New kind of a nanowire UV LEDs have been developed by a research team at National Institute of Standards and Technology (NIST). The UV LEDs have an ability to produce five times higher light intensity based on a simpler shell design.
There are various applications of UV LEDs such as water purification, polymer curing and medical disinfection. The NIST researchers have been trying to create nanowire-based LEDs for scanning probe tips intended for electronics and biology applications.
Researchers have been also experimenting with the nanowire cores made of silicon-dope GaN, which has extra electrons, surrounded by by shells made of magnesium-doped GaN, which has a surplus of “holes” for missing electrons. When an electron and a hole combine, energy is released as light, a process known as electroluminescence.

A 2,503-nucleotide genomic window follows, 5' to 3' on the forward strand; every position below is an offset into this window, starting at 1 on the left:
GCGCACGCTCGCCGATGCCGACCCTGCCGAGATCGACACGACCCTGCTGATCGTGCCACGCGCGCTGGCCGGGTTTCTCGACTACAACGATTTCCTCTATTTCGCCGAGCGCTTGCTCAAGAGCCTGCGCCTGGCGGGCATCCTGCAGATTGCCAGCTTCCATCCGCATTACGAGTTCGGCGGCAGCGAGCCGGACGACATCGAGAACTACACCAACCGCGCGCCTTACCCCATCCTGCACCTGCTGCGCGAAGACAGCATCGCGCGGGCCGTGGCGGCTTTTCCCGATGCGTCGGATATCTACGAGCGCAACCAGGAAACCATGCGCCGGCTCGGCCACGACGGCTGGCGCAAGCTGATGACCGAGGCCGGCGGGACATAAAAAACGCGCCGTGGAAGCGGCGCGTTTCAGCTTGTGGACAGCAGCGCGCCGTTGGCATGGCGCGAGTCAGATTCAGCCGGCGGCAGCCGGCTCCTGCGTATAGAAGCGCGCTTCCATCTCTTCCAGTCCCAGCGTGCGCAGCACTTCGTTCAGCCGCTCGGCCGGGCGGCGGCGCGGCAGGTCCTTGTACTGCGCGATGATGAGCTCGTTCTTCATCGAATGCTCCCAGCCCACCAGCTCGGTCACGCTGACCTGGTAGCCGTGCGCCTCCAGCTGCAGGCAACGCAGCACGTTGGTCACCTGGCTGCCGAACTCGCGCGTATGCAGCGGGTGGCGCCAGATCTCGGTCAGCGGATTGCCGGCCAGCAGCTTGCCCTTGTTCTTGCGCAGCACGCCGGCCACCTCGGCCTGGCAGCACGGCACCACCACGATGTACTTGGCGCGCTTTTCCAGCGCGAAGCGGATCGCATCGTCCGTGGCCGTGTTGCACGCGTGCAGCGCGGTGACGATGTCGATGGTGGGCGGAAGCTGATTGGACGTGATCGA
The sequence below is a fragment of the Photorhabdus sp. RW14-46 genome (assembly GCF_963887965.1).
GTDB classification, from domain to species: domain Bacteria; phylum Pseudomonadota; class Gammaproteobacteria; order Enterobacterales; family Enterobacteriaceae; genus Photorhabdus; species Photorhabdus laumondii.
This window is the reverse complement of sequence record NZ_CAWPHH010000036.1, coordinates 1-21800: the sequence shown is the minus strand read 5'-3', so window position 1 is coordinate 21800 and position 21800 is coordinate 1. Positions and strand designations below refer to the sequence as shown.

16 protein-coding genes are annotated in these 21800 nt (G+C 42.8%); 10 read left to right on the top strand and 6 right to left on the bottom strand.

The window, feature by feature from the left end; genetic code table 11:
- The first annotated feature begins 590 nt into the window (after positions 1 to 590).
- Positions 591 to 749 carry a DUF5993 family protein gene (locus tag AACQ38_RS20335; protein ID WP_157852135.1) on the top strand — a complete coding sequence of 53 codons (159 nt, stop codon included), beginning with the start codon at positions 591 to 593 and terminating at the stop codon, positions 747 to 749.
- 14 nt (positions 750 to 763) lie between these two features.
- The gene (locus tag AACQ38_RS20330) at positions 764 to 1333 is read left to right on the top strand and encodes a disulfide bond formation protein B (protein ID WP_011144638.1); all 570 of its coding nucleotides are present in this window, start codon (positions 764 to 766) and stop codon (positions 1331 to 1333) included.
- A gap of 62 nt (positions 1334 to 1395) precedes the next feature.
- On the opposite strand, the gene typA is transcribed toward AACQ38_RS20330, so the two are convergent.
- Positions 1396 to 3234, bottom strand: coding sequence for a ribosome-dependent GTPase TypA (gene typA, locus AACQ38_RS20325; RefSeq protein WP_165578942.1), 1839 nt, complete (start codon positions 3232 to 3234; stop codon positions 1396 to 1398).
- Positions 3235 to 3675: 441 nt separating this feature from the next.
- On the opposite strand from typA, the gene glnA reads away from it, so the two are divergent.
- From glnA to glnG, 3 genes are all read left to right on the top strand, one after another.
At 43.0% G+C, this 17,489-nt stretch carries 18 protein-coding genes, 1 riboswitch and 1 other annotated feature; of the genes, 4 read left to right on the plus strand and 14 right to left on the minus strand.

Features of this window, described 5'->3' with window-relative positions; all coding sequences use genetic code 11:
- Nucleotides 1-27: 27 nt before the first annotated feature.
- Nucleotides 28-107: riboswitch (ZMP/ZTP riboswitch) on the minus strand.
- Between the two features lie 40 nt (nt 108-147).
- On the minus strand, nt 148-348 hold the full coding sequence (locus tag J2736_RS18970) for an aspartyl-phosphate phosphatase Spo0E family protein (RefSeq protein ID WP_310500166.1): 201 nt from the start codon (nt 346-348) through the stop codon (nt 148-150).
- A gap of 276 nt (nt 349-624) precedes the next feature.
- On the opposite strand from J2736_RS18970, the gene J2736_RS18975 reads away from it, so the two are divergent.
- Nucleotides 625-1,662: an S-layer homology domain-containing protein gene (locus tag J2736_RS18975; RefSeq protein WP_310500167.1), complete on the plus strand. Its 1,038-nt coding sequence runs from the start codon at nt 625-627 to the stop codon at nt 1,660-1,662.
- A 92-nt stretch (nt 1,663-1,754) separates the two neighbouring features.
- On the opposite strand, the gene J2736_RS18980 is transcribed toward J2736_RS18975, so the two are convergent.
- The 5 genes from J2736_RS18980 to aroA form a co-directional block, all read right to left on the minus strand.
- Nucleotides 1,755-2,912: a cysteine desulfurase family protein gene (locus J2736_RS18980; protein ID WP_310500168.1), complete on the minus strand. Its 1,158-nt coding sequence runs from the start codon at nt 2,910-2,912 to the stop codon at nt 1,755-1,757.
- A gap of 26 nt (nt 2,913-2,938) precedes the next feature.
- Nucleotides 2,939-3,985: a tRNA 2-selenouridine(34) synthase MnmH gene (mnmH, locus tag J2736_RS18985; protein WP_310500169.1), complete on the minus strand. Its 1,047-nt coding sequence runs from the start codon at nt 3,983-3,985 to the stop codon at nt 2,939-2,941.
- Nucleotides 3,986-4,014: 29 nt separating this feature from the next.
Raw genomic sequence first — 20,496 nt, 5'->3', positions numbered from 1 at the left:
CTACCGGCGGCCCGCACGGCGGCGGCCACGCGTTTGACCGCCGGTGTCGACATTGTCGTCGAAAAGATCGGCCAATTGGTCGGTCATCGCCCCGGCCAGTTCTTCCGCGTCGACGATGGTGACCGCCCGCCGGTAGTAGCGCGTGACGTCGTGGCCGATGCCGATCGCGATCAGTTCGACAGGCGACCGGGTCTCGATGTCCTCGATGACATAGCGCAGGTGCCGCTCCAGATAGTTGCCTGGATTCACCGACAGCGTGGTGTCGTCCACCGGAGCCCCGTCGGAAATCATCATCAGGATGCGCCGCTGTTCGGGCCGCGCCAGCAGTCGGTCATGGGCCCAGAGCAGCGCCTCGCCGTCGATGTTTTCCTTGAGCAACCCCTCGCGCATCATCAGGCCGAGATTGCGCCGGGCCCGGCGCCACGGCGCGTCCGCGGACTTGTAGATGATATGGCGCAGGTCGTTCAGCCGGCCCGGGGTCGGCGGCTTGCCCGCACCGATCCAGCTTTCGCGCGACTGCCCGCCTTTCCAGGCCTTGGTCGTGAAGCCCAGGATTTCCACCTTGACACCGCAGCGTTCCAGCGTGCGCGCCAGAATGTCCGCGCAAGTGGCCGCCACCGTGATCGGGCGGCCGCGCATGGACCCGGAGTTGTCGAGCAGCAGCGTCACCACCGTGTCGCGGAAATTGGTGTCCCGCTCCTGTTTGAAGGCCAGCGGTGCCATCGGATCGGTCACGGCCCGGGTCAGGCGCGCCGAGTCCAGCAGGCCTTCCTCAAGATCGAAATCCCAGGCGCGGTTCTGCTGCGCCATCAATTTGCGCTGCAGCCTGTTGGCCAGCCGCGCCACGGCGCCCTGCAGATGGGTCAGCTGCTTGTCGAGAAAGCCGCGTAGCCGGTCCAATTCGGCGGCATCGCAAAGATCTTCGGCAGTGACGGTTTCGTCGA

The brighter LEDs are fabricated from nanowires with a so-called “p-i-n” structure, a tri-layer design that injects electrons and holes into the nanowire. The addition of aluminum to the shell helps confine electrons to the nanowire core, boosting the electroluminescence fivefold.
The nanowire test structures were about 440 nanometers (nm) long with a shell thickness of about 40 nm. The final LEDs, including the shells, were almost 10 times larger. Researchers found that the amount of aluminum incorporated into fabricated structures depends on nanowire diameter.